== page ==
International Open Access Week

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Today is the start of International Open Access Week,

a global event now entering its eighth year, is an opportunity for the academic and research community to continue to learn about the potential benefits of Open Access, to share what they've learned with colleagues, and to help inspire wider participation in helping to make Open Access a new norm in scholarship and research. (source)

There are many events planned at venues around the world. You can find a list of those that have been reported to the Open Access Week organizers at http://www.openaccessweek.org/events. One event you won't read about there is an event co-sponsored by the University of Connecticut Libraries and The Graduate School.

Introduction to Scholarly Publishing: Focus on Open Access Publishing
Wednesday, October 22, 2014
4:00-6:00 pm
Homer Babbidge Library, Class of 1947 Conference Room
More information

If you're close to the UConn Storrs campus, Wednesday afternoon, I encourage you to stop by. I'll be sharing some of what I've learned about open access and scholarly publishing, mostly through my association with BioOne. I promise you that I will not be talking for two hours. I do have a short presentation, but my goal is to introduce the world of open access publishing to those who may be unfamiliar with it, to answer any questions I am able to answer, and to provide pointers to some resources that may be useful. If the event goes on for two hours, and I hope it will, it will be because everyone who attends has questions or ideas to share.

If you're in the area, please stop by. I hope to see you there.

Upgrading to Yosemite

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OS-X-Yosemite.pngI took the plunge and upgraded my MacBook Pro to OS X Yosemite yesterday. In the end, everything went just fine, but I wish I'd spent a little more time poking around the Internet before I started. For a long time (2-3 hours) I was afraid that the upgrade had died, that my MacBook was hosed, and that I'd have to find a way to wipe the disk, do a clean install, and re-install all of my software.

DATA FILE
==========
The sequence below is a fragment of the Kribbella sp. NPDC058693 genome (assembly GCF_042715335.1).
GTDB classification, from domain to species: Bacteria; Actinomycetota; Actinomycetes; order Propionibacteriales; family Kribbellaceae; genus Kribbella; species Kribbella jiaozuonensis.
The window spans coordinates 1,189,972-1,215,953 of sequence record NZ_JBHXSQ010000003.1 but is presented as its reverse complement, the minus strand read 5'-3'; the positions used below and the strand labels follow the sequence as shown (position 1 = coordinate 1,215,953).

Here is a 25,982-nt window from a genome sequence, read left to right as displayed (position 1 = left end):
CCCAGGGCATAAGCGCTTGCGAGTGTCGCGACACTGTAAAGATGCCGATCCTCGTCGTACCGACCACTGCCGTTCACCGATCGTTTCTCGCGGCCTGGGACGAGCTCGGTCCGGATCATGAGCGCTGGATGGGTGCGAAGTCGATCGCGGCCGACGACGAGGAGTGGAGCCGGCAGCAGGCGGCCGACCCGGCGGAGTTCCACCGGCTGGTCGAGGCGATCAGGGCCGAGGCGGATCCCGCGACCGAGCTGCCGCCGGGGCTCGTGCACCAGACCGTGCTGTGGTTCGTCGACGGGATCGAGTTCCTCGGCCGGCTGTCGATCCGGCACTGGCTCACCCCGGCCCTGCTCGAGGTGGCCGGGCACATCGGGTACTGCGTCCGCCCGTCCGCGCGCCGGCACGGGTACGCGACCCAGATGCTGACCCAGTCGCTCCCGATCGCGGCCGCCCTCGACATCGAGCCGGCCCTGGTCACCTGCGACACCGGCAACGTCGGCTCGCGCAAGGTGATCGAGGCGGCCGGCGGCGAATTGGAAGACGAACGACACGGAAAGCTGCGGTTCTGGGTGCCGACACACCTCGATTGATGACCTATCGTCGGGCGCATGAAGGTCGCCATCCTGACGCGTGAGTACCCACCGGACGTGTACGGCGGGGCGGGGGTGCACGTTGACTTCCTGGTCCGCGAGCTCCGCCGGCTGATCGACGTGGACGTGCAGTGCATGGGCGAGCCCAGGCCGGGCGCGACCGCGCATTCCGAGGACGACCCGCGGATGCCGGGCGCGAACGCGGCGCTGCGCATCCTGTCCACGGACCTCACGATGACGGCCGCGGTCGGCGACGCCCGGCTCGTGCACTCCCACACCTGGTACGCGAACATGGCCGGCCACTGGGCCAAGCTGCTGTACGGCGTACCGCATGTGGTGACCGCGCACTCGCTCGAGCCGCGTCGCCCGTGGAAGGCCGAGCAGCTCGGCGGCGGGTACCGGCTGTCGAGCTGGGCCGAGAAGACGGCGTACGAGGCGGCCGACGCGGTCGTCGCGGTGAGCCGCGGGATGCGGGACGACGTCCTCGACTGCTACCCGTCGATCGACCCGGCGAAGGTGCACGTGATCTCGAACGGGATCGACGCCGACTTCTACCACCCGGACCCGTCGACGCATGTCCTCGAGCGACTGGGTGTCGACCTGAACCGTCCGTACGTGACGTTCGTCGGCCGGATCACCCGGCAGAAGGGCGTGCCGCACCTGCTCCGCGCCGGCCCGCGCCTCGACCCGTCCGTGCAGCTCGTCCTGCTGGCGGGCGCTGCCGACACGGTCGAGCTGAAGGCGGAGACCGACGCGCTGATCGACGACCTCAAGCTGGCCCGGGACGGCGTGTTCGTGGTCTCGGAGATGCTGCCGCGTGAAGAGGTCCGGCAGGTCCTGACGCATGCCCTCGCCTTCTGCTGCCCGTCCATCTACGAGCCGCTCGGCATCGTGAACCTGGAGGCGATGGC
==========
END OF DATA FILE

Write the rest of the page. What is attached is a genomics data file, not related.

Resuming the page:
I started the upgrade around 8:45am. It was chugging along nicely with "7 minutes remaining" when we left for our traditional Saturday brunch at Monet's Table. "Great! The upgrade will be finished, and I'll be abel to get some work done by the time we get back." It was about 11:45 by the time we returned. We had stopped at the grocery store on the way home, and there were groceries to put away. When I looked at my MacBook it still said "7 minutes remaining." "This doesn't look good," I thought. But fortunately, I didn't turn off the power right then. I pulled out my iPad and searched for "Yosemite upgrade frozen." It turns out to have been a fairly common experience.

Jim Lindley had the best advice (and the advice I wish I'd seen before upgrading).

Your Yosemite upgrade may take many hours if you've got anything non-Apple in your /usr folder (Homebrew, Texlive, or Mactex for example). If you got here by googling for "Yosemite install stuck" or "one minute remaining" it's too late to speed it up... but don't turn off your computer, let it finish.

The first thing I noticed was the Command-L advice. I hit that key combination, and after watching the wheel of death spin for a minutre or two, an installation log appeared. There was lots of activity happening, which was reassuring. That gave me the hope that the installation was still working, so I read a bit further. When I got an error message about my log being full, I started to panic. Then I remembered this:

NOTE: If you've got a lot of files affected you may eventually get an error message about the log buffer being full. This error did not kill your upgrade, leave it running.